Peter Linde Busk & Numen/For Use
The Wanås Foundation features sculptures to enter and spatial design to be surrounded by
A sculpture to enter and a spatial design to be surrounded by – this year’s art projects at Wanås Konst invite the viewer in and embrace material experimentation as part of how we work toward new sustainable solutions. The installation Tape Wanås, by industrial design collective Numen/For Use, fills a 50-meter barn and invites visitors to explore. Danish artist Peter Linde Busk presents his first outdoor sculpture after having worked on materials and techniques for almost two years in an effort to create sustainable alternatives for the new artwork.
This year’s major art projects highlight artists that drive change and material development. Rather than raise our awareness about issues of the environment and sustainability as motifs, Danish artist Peter Linde Busk and the design group Numen/For Use search for sustainable alternatives in the making of their work.
Wanås Konst presents Peter Linde Busk’s first outdoor sculpture – it’s a work with an outside and an inside, the shape is inspired by a pumpkin and the rituals associated with Halloween. The magical and fantastical interested Linde Busk, but in his version, the pumpkin becomes a white sculpture titled Solaris, 4 meters in diameter, that can be viewed as a sculpture or a space to be entered. The newly produced work is shown along with an exhibition of his paintings, reliefs, prints, sculptures and collages from 2015 on, giving insight into his multifaceted oeuvre.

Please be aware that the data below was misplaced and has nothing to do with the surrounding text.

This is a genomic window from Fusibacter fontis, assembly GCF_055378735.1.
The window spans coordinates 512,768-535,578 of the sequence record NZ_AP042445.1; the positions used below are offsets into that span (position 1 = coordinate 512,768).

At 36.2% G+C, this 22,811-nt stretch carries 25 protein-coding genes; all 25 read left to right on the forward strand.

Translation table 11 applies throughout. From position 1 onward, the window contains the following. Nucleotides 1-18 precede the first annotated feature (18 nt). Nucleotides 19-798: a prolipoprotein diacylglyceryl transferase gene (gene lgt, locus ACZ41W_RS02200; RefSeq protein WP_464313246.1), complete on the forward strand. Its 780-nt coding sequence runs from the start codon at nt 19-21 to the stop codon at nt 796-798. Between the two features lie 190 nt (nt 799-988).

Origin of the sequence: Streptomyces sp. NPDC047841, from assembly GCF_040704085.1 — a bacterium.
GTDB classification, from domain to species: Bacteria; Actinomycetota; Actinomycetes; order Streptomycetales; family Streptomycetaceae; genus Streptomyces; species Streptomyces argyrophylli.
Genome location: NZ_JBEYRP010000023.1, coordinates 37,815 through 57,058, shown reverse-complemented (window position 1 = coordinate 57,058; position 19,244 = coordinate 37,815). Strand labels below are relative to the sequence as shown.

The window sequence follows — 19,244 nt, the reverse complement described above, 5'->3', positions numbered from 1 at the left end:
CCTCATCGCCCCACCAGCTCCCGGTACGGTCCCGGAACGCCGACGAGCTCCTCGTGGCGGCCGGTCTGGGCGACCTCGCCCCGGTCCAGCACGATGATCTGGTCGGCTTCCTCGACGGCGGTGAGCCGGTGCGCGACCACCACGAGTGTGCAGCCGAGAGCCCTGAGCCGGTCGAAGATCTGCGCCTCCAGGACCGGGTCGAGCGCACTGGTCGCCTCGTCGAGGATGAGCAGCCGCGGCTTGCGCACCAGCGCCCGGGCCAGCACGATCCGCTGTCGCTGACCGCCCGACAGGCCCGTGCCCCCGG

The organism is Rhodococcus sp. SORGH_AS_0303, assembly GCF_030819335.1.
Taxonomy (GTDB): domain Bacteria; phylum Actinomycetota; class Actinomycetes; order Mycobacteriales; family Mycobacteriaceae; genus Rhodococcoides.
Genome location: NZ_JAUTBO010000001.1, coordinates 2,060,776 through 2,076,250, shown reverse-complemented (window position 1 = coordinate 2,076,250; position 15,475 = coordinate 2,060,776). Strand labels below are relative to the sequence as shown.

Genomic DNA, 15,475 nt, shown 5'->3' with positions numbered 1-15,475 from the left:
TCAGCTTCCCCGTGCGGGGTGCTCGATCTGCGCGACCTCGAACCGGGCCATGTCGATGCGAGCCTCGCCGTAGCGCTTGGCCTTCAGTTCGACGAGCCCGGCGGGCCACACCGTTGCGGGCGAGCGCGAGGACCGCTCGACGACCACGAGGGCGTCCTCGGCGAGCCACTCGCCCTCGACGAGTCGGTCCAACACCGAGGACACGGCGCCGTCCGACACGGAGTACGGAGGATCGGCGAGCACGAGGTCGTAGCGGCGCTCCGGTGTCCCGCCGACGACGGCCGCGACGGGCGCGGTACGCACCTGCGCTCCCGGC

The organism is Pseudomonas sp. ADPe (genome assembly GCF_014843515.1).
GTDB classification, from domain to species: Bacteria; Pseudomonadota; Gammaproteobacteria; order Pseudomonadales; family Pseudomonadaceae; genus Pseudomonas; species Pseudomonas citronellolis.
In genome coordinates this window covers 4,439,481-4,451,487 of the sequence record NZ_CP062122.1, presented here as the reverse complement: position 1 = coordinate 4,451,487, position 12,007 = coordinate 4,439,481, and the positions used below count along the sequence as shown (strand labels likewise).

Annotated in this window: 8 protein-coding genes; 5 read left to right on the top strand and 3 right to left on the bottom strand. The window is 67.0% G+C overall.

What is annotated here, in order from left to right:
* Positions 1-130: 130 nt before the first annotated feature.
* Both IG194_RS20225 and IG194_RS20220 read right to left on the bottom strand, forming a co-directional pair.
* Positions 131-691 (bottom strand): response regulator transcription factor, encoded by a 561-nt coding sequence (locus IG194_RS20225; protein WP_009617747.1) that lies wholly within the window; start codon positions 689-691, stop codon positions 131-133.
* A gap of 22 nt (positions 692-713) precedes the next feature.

Numen/For Use is an industrial design collective established by Nikola Radeljkovic, Sven Jonke, and Christoph Katzler in 1998. The site-specific installation Tape Wanås, at Wanås Konst, was not constructed digitally in advance but was created on-site in an analogue and a physical process. The sprawling tape lines in the barn from the 1700s show different stages of the undertaking. One part of the installation forms a tunnel to crawl through, and another place features an opening to look up through. The installation examines the old, cathedral-like building as it continues through the space and outward through an open hatch. Visitors are invited to the cavities of the hovering large structure, which opens for discoveries for both mind and body.
In addition, Wanås Konst is putting a special focus on the collection in the sculpture park, emphasizing Anne Thulin’s façade painting created in 1994, as well as Yoko Ono’s Skyladder and text-based work Imagine Peace.
Wanås Konst is featured in the BMW ART GUIDE by INDEPENDENT COLLECTORS.
For more information visit the Wanås Konst.
All images courtesy The Wanås Foundation.